# Frictional force is independent of the area of contact

1. Aug 9, 2009

### monty37

one of the laws of friction states that the frictional
force is independent of the area of contact,and velocity,how true is this?
my book says this particular law is only approximately true.

2. Aug 9, 2009

### Pupil

Re: friction

As far as I know, when one says friction does not depend on the area of contact, they do it by looking at the equation for the force of friction.

$$F = \mu F_n$$

So the force of friction depends only on the unit-less constant Mu and normal force. Neither of these things depends on the area, so we say the force of friction doesn't depend on area.

Someone might be able to give a deeper understanding of why, but that's how I've always thought of it.

3. Aug 9, 2009

### dx

Re: friction

It's possible to understand roughly in this way: Divide the surface area of the floor into small pieces. Now, the number of these tiny pieces that are pushing the block is proportional to A, the contact area, but the force that each of these little pieces applies to the object is proportional to the pressure exerted on the floor at that point, i.e. to N/A (where N is the normal force), so the total friction force is proportional to A(N/A) = N.

4. Aug 9, 2009

### Staff: Mentor

Re: friction

Another way of looking at it: all of the properties of the contact patch, including its area, are contained in the friction coefficient.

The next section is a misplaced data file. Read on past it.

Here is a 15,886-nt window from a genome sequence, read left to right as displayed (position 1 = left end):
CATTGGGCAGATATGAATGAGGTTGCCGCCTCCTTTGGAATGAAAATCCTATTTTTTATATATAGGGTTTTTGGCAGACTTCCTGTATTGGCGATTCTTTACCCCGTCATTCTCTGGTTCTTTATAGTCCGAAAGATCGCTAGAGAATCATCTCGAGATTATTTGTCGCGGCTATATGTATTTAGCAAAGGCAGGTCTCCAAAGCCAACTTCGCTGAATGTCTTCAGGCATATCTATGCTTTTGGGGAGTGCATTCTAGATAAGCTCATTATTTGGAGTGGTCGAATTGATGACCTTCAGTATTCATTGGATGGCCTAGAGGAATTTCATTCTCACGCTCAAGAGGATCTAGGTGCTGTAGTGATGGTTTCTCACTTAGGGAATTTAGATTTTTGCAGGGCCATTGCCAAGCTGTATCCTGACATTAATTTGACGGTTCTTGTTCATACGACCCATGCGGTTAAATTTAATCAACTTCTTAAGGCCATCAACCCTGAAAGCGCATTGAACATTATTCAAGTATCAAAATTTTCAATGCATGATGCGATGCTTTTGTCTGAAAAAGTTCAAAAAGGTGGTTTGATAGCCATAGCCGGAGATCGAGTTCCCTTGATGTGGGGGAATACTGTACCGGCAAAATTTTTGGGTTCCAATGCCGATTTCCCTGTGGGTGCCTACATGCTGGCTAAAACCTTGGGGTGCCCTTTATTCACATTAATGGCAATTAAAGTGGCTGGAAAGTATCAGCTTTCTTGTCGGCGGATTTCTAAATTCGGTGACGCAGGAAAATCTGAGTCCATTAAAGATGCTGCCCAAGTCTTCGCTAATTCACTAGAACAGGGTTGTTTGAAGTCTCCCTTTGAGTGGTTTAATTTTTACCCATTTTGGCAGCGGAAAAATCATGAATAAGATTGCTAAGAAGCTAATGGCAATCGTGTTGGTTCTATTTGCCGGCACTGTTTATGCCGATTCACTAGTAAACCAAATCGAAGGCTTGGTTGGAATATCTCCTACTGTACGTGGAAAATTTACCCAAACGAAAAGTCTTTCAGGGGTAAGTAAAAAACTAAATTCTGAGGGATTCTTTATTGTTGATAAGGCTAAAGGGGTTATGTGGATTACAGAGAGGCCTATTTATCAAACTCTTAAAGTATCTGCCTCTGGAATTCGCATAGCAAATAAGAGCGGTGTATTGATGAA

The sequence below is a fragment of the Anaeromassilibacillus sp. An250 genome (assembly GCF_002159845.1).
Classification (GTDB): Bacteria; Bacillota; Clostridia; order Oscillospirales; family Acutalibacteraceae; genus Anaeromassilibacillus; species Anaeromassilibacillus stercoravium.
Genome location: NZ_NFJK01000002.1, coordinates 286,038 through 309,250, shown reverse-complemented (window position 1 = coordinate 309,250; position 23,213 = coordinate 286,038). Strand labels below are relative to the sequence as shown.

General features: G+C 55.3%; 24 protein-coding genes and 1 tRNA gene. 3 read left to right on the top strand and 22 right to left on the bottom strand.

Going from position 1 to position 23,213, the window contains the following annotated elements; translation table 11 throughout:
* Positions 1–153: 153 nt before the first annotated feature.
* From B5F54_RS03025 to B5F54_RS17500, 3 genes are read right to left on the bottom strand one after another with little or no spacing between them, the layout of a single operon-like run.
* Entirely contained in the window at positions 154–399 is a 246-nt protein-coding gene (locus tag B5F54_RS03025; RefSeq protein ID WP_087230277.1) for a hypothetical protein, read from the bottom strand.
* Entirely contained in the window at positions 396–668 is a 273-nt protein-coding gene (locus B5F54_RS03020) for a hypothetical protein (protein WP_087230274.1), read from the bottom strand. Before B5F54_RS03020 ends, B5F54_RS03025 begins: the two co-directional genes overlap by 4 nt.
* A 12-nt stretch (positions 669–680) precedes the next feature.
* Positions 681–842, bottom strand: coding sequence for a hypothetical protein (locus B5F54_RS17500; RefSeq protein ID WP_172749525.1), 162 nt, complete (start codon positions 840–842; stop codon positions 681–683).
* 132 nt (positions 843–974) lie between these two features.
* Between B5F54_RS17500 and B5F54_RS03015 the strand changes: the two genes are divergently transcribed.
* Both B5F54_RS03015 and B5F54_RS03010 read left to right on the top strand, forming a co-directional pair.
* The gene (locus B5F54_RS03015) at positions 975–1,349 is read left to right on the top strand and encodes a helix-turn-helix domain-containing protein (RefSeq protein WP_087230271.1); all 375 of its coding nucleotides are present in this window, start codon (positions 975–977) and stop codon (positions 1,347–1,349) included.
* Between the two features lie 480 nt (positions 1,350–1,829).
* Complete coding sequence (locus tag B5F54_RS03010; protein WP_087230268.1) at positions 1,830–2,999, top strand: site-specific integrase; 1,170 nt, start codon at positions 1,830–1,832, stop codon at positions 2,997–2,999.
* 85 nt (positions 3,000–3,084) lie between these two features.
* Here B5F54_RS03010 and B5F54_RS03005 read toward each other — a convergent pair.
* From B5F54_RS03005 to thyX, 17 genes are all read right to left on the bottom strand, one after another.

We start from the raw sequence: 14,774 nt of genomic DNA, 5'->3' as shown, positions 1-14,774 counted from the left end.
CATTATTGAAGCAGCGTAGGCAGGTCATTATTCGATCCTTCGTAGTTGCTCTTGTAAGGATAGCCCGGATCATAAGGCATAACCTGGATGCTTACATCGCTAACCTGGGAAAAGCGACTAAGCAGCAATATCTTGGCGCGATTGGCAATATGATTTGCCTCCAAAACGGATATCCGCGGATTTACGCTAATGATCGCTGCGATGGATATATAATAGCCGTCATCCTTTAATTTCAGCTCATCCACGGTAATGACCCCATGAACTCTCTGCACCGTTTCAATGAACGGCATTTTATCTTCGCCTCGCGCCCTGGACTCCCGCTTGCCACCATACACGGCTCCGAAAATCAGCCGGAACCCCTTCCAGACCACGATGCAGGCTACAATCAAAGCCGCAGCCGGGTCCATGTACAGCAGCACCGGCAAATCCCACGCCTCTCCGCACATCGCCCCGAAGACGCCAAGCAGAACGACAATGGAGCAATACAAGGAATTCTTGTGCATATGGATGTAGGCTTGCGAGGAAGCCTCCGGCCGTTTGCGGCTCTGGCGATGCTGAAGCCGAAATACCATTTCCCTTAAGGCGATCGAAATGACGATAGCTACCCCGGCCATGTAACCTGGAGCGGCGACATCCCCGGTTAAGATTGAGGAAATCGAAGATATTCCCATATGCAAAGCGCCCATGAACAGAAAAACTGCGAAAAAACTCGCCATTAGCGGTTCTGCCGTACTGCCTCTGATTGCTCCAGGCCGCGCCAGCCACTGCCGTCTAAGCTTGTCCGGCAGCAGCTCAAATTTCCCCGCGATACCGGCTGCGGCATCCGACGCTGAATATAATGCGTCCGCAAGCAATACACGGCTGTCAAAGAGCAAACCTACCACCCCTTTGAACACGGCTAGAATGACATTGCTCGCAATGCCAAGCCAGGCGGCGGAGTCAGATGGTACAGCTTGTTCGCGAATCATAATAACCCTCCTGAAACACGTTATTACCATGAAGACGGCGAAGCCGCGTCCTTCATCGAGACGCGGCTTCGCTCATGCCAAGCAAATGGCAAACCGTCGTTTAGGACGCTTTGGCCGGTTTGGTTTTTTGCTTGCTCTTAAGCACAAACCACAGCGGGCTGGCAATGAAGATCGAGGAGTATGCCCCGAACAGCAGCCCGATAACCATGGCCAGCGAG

5. Aug 9, 2009

### rcgldr

Re: friction

The book is correct, it's just an approximation that doesn't apply in real life, especially if the objects get reasonably small. This is discussed and demonstrated as an off topic subject in the second half of video #2 in this series on gyroscopes:

http://www.gyroscopes.org/1974lecture.asp

In that video, the smaller but otherwise identical (same density) "cubes" have a much higher static coefficient of friction.

In the case of tires, load sensitivity causes coefficient of friction to decrease with load, so larger tires are better until weight, drag, or other factors become an issue. (Larger tires also allow for more heat dissapation in race car).

6. Aug 10, 2009

### J_Cervini

Re: friction

The way I remember it ('88 grad) - you have two types of friction:
Static - this is related to the force necessary to get a stationary object to move from rest.
Dynamic - this is related to the force necessary to sustain a moving object at a constant velocity. Does the question pertain to both phases of friction or just one?

7. Aug 11, 2009

### Shooting Star

Re: friction

That would imply that the co-efficient of friction between the same pair of materials would vary with the area of contact, which is not the case.

This makes good sense.

8. Aug 11, 2009

### KLoux

Re: friction

Actually, this is the case. It probably varies with materials, but one example is car tires on asphalt. High performance cars have wider tires to increase the size of the contact patch and in turn the coefficient of friction. Maybe this is a different case since the rubber is compliant and can be squeezed into the surface of the not-perfectly-smooth asphalt, but my college physics book also states that the coefficient of friction takes into account the area (and other factors, like whether or not one material is compliant and can squeeze into cracks of the other material). If your area of contact changes, you might need a new coefficient of friction, depending on the materials, allowable error, etc.

-Kerry

9. Aug 11, 2009